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What would you do if someone hacked into software connected to your brain? This may sound like the premise of a thousand and one questionable dystopian films but it happened to Neil Harbisson. Of all the people who might find themselves on the receiving end of a neuro-hacker, artist and cyborg activist Neil is perhaps the most likely. He was born with achromatopsia, a rare form of colour-blindness that left him only able to see in greyscale. In 2003 he attended a cybernetics lecture by Adam Montandon and together they invented the eyeborg, an antenna-shaped device that transposes colour into sound. Each note represents a gradient of the colour spectrum and allows Neil to experience the world in colour.
Shortly after this initial success, Neil decided to implant the eyeborg permanently into his skull. After being turned down by an ethics panel he eventually convinced a doctor to perform the surgery anonymously. Since then the eyeborg has become a permanent part of his body. As we talk on skype I can see it scrunched down under his baseball cap. But the eyeborg is more than the optical equivalent of a prosthesis. ‘I am a biological cyborg,’ he tells me. ‘What really changed the way I identified myself was the union between the mind and the software. The fact of being a psychological cyborg was what really affected me the most.’
Hearing colour has become a gateway to new approaches to art. Neil has made portraits of speeches by Hitler and Martin Luther King. He listens to people’s faces and has translated images of people like Woody Allen and Philip Glass into sound files. Neil has also been active promoting cyborgism and cyborg rights through his work with the Cyborg Foundation. People have been eager to take part in the Foundation’s work, Neil tells me. The choreographer Moon Ribas, Cyborg Foundation co-founder, has had a sensor implanted under her skin that detects earthquakes. Another participant has installed a camera in his finger. Neil has been working to find a way to use his own body to charge the eyeborg. Blood circulation, he says, is one possibility.
But reactions to the eyeborg haven’t always been so enthusiastic. ‘For a while I had it hidden,’ he tells me. ‘But it doesn’t work when I go out in the street. People think I’m hiding something or spying.’ He had a run in with police outside of a protest who mistook it for a camera and has been thrown out of movie theatres by people who thought he was filming. Sometimes people don’t know what to make of him. More often than not the eyeborg acts as a Rorschach test for the latest technology. ‘In 2012 people thought it had something to do with Google Glass’ he says. ‘Now people think it’s a selfie-stick.’
The divided response to Neil’s work is a reminder that cyborgs aren’t always treated kindly by pop culture, running the gamut from Terminator to Rachael in Blade Runner. In film there’s usually something of the uncanny valley about cyborgs. Technology is often presented as the antithesis of our humanity which has become a concern as more and more of our lives play out online. Holiday resorts offer tech detoxes. Commercials for tablets and smart phones play down their own mechanical reality. There are trees, there are flowers. There are some very happy families. No one is busy becoming a cybernetic organism.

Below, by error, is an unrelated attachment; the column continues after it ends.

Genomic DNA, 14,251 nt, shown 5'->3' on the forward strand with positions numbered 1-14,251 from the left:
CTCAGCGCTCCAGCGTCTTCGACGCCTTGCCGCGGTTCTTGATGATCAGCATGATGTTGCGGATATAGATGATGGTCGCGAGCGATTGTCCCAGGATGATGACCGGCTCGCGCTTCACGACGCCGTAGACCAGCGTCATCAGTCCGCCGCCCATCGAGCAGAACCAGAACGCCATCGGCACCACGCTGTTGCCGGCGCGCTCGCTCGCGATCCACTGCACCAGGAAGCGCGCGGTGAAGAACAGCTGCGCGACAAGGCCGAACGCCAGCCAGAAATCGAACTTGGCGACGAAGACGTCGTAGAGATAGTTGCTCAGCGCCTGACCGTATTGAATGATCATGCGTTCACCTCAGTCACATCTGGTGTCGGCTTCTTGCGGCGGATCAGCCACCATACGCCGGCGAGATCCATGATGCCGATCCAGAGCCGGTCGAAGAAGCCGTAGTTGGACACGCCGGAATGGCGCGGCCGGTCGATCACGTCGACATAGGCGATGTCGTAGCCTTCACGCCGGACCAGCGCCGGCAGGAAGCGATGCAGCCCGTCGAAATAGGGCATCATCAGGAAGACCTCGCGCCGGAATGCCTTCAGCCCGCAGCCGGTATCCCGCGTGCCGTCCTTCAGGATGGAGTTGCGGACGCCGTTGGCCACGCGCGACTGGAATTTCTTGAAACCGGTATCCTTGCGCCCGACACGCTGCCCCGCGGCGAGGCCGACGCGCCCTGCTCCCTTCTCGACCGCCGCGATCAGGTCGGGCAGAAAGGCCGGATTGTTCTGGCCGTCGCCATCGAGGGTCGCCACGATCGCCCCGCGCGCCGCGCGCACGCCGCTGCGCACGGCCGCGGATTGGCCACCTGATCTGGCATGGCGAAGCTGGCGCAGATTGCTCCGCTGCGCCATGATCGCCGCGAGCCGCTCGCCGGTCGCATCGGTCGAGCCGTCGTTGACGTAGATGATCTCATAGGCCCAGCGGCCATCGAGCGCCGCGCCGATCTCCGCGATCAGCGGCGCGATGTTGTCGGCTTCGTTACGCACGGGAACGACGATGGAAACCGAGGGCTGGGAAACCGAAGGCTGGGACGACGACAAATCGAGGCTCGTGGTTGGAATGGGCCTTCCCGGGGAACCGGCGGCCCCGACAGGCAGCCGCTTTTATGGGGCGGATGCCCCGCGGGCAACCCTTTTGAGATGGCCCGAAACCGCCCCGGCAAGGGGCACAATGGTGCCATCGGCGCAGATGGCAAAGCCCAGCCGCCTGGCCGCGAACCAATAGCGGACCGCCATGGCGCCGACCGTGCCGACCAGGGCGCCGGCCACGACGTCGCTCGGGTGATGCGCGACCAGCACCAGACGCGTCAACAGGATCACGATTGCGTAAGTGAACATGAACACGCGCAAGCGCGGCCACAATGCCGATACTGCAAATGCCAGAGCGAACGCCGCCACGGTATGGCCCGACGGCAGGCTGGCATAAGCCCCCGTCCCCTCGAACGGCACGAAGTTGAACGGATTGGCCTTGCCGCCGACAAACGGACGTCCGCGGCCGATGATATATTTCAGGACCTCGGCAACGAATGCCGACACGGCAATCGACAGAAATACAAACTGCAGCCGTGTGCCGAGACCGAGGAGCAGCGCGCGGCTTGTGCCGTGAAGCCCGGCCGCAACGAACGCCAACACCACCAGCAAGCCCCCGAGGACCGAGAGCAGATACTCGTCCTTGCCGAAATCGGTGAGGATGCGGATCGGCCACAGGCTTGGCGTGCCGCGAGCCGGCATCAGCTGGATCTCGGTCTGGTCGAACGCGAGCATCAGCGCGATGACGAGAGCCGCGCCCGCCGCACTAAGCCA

Fears about the integration of technology into our lives have also been ramped up by revelations about government surveillance and the auctioning off of our personal information. When I ask Neil about privacy concerns he immediately assumes I mean other people’s fear of the eyeborg. He is, understandably, mildly exasperated by the question. ‘‘Everything I see or record goes to my brain’ he tells me. He looks surprised when I say that I mean him. ‘There’s no output’ he says, which prevents any violation of his privacy. And then he pauses,
‘It happened once. Someone hacked into my head.’
The hacker sent him sounds that triggered different colours before, suddenly, stopping. ‘I had a breach of privacy from that person’ says Neil. ‘I didn’t dislike it… I actually liked the fact that someone was able to hack into my head and take over. But I don’t know who this person was. I wish I do. I wouldn’t be angry or upset with him.’ I ask Neil if it felt like just another form of social interaction. ‘Yeah,’ he says. ‘It’s like you’re walking in the street and someone stops you and talks with you.’
Not many people would greet such an intimate interaction with a stranger with so much equanimity. But Neil is nothing if not open-minded. He is busily rethinking the relationship between ourselves and the objects we make. Rather than following the traditional division of technology and humanity he argues that technology has the potential to make us more human. By creating new senses, technology enhances our experience of the world and each other. These senses, he points out, ‘might seem strange but they’re very normal in other species.’ Neil’s optimism is a striking departure from traditional suspicions about technology as a foil for our humanity. ‘It’s a way of connecting with reality in a much more natural way and that’s something that’s been very hard for people to see’ he tells me. Initiatives like his might be one way of escaping deeply entrenched ideas about where our humanity ends. The eyeborg it seems, is the way forward.